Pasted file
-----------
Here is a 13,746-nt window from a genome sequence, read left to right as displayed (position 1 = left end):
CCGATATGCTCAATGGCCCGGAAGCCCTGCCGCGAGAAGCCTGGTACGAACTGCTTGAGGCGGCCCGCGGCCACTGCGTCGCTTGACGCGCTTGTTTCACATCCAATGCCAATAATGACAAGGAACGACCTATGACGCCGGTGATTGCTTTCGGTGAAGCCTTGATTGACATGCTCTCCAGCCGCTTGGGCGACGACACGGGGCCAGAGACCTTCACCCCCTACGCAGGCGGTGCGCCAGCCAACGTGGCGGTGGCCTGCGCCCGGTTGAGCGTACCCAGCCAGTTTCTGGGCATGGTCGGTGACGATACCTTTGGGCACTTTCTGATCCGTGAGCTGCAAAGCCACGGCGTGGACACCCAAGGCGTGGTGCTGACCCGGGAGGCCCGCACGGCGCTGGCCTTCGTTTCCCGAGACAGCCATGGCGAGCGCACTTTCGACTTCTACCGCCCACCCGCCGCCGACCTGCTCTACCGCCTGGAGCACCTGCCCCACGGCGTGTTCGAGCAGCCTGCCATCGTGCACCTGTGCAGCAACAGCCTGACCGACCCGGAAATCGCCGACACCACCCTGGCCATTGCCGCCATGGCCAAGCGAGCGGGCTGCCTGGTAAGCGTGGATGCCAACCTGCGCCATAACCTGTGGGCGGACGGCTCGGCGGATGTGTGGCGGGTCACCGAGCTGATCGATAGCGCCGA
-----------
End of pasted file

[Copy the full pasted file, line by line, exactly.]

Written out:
Here is a 13,746-nt window from a genome sequence, read left to right as displayed (position 1 = left end):
CCGATATGCTCAATGGCCCGGAAGCCCTGCCGCGAGAAGCCTGGTACGAACTGCTTGAGGCGGCCCGCGGCCACTGCGTCGCTTGACGCGCTTGTTTCACATCCAATGCCAATAATGACAAGGAACGACCTATGACGCCGGTGATTGCTTTCGGTGAAGCCTTGATTGACATGCTCTCCAGCCGCTTGGGCGACGACACGGGGCCAGAGACCTTCACCCCCTACGCAGGCGGTGCGCCAGCCAACGTGGCGGTGGCCTGCGCCCGGTTGAGCGTACCCAGCCAGTTTCTGGGCATGGTCGGTGACGATACCTTTGGGCACTTTCTGATCCGTGAGCTGCAAAGCCACGGCGTGGACACCCAAGGCGTGGTGCTGACCCGGGAGGCCCGCACGGCGCTGGCCTTCGTTTCCCGAGACAGCCATGGCGAGCGCACTTTCGACTTCTACCGCCCACCCGCCGCCGACCTGCTCTACCGCCTGGAGCACCTGCCCCACGGCGTGTTCGAGCAGCCTGCCATCGTGCACCTGTGCAGCAACAGCCTGACCGACCCGGAAATCGCCGACACCACCCTGGCCATTGCCGCCATGGCCAAGCGAGCGGGCTGCCTGGTAAGCGTGGATGCCAACCTGCGCCATAACCTGTGGGCGGACGGCTCGGCGGATGTGTGGCGGGTCACCGAGCTGATCGATAGCGCCGA